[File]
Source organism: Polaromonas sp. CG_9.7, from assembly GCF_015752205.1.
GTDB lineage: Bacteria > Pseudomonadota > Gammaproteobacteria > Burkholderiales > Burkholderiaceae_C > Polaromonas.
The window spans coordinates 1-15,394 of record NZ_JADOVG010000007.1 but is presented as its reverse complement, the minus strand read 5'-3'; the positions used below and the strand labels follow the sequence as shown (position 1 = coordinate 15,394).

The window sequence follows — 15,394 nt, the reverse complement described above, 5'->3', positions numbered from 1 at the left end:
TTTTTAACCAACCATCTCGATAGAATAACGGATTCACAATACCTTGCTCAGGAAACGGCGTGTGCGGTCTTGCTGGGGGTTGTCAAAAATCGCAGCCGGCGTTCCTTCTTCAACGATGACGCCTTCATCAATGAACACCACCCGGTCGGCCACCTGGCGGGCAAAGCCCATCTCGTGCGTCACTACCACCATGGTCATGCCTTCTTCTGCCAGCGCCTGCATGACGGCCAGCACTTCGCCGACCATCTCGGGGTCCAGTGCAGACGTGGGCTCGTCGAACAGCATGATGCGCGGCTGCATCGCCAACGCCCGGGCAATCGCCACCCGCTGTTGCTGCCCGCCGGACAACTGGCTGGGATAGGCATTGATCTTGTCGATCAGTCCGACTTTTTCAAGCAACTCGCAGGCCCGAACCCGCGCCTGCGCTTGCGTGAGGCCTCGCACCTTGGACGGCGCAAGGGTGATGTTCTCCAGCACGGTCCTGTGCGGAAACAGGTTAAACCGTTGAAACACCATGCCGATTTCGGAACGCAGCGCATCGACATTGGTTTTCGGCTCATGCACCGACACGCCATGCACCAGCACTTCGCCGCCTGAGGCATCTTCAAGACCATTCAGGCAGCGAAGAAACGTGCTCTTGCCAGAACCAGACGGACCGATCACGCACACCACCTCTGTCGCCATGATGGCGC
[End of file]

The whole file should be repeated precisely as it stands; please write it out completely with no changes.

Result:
Source organism: Polaromonas sp. CG_9.7, from assembly GCF_015752205.1.
GTDB lineage: Bacteria > Pseudomonadota > Gammaproteobacteria > Burkholderiales > Burkholderiaceae_C > Polaromonas.
The window spans coordinates 1-15,394 of record NZ_JADOVG010000007.1 but is presented as its reverse complement, the minus strand read 5'-3'; the positions used below and the strand labels follow the sequence as shown (position 1 = coordinate 15,394).

The window sequence follows — 15,394 nt, the reverse complement described above, 5'->3', positions numbered from 1 at the left end:
TTTTTAACCAACCATCTCGATAGAATAACGGATTCACAATACCTTGCTCAGGAAACGGCGTGTGCGGTCTTGCTGGGGGTTGTCAAAAATCGCAGCCGGCGTTCCTTCTTCAACGATGACGCCTTCATCAATGAACACCACCCGGTCGGCCACCTGGCGGGCAAAGCCCATCTCGTGCGTCACTACCACCATGGTCATGCCTTCTTCTGCCAGCGCCTGCATGACGGCCAGCACTTCGCCGACCATCTCGGGGTCCAGTGCAGACGTGGGCTCGTCGAACAGCATGATGCGCGGCTGCATCGCCAACGCCCGGGCAATCGCCACCCGCTGTTGCTGCCCGCCGGACAACTGGCTGGGATAGGCATTGATCTTGTCGATCAGTCCGACTTTTTCAAGCAACTCGCAGGCCCGAACCCGCGCCTGCGCTTGCGTGAGGCCTCGCACCTTGGACGGCGCAAGGGTGATGTTCTCCAGCACGGTCCTGTGCGGAAACAGGTTAAACCGTTGAAACACCATGCCGATTTCGGAACGCAGCGCATCGACATTGGTTTTCGGCTCATGCACCGACACGCCATGCACCAGCACTTCGCCGCCTGAGGCATCTTCAAGACCATTCAGGCAGCGAAGAAACGTGCTCTTGCCAGAACCAGACGGACCGATCACGCACACCACCTCTGTCGCCATGATGGCGC